When I came across the MAKERbuino project I had the idea that it could make a fun platform for exploring the Arduino. As a basic but self-contained unit with a display, power supply, SD card storage and a number of input buttons, I saw it as a portable experimenting unit for the Uno. It was also an interesting soldering project.
The DIY aspect of the MAKERbuino is also an invitation to be creative with the hardware side. I wanted to create a “micro” workbench/lab for Arduino coding/hardware projects, and have made a few simple non-destructive modifications to the basic unit.
My MAKERbuino micro inventor’s lab
What I did:
I desoldered the display and in its place soldered angled header pins to the top of the circuit board. This allows me to swap out displays for different experiments - wired using jumper cables with Dupont connectors. Pictured here is 1.5 inch OLED display with 128x128 pixels.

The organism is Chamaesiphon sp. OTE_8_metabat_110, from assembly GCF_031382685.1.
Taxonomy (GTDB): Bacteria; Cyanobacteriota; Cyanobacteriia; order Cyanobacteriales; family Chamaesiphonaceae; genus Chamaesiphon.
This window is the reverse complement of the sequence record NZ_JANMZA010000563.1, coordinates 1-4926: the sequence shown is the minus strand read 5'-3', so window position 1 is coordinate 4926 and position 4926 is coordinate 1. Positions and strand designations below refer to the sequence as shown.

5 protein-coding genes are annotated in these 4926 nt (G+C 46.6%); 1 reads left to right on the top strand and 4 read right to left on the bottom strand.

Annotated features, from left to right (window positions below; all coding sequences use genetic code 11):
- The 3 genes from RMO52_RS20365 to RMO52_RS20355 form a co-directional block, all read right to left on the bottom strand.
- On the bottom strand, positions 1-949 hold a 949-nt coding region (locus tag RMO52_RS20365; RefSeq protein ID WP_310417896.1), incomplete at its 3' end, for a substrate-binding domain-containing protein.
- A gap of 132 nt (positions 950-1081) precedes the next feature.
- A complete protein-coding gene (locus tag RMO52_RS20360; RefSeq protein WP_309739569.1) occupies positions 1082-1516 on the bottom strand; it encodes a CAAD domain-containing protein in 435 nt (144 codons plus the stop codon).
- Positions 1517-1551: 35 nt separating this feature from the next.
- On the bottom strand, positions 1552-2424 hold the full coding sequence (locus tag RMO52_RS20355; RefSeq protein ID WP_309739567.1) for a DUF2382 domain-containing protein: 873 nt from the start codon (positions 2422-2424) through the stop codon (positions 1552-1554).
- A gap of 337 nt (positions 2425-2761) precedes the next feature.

I made small fixing brackets to mount the display screens on the top plate. I heat-bent the acrylic to angle the display to a convenient viewing position for desk-top experiments.
I replaced the spacers connecting the top plate and circuit board with slightly longer ones. This gave me some room to park cables under the display. The buttons are now slightly recessed, and do not stick anymore when pushed down.
Using longer spacers, I mounted a small acrylic shelf at the back of the unit, with two micro 5-row breadboards attached. Cables to the I2C ports at the back of the unit are threaded through holes into the lower part of the MAKERbuino.
I’m happy to now have a tiny experimental “lab” where everything is self-contained and portable! No more spaghetti sprawl on the workbench! The USB serial adapter is still hanging out of the back, but when it’s not in use I tuck it in under the display cables.
Maybe these few ideas can inspire other Makers to explore the potential of the MAKERbuino. Go ahead - and have some fun in the process!